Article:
A California diary… Bob and Tigg on tour in 2005
10 days in southern California… day four
The Joshua Tree National Park


From the Backpack ~ Strange and Unexpected

Normally when I post something from the archives, it involves bringing back an essay or article or such that had appeared on the In My Backpack web site and was removed during one of the updates or computer issues over the years.


This entry is a bit different though… in addition to appearing on the site, it was part of the Travel Trilogy project… or, more specifically, Strange and Unexpected: Backpack on the Road – Volume Two: California.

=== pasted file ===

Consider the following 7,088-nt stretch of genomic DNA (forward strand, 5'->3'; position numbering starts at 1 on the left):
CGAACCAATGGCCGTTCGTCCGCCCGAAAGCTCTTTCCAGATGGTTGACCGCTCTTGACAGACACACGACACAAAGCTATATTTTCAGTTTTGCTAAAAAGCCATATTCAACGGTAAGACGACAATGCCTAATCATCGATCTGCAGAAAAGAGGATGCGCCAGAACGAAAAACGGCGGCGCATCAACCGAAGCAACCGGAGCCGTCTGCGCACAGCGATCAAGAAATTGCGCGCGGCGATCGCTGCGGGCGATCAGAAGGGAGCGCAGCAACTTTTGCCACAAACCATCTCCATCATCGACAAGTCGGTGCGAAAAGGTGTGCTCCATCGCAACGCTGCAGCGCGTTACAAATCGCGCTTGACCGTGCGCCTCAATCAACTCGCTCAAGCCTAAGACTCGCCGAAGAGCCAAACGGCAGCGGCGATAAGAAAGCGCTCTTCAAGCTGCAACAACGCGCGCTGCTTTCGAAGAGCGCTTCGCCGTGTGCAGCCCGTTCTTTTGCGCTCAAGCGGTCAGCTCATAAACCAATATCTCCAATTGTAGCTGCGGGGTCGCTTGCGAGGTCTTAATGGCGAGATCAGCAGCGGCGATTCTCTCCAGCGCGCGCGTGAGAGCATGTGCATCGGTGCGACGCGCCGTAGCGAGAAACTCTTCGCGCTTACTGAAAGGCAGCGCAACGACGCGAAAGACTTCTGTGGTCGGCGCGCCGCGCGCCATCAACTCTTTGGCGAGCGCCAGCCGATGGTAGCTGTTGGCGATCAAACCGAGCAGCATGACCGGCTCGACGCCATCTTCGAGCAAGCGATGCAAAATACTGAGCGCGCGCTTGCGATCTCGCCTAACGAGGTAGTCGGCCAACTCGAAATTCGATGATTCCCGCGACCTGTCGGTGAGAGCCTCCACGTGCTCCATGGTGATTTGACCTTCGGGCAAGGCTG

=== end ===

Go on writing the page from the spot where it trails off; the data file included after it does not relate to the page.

And that means a couple of versions exist… somewhat specific, almost definitive versions if you will… the work that was on the site, and the chapter that was edited and potentially revised from that piece and used for the book.

This material was originally posted on January 2, 2006. It was later published in April 2013. Some minor proofreading edits and adjustments may have been made while bringing the material back to the site in this posting.

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Day four, Tuesday, April 19, 2005

I’d like to begin this section with a little reminder… suntan lotion. (Just keep it in mind. It will be important later.)

Today is the big risk day for me. It is either going to work out spectacularly… or… be the biggest flop of the trip. And, truth be told, with the San Diego Zoo finished… theme parks and sightseeing on the way (which the boys like but don’t necessarily love)… the honest truth is that if today goes down in flames the entire trip may fall apart around it. If today goes well, it will be the centerpiece of some terrific memories.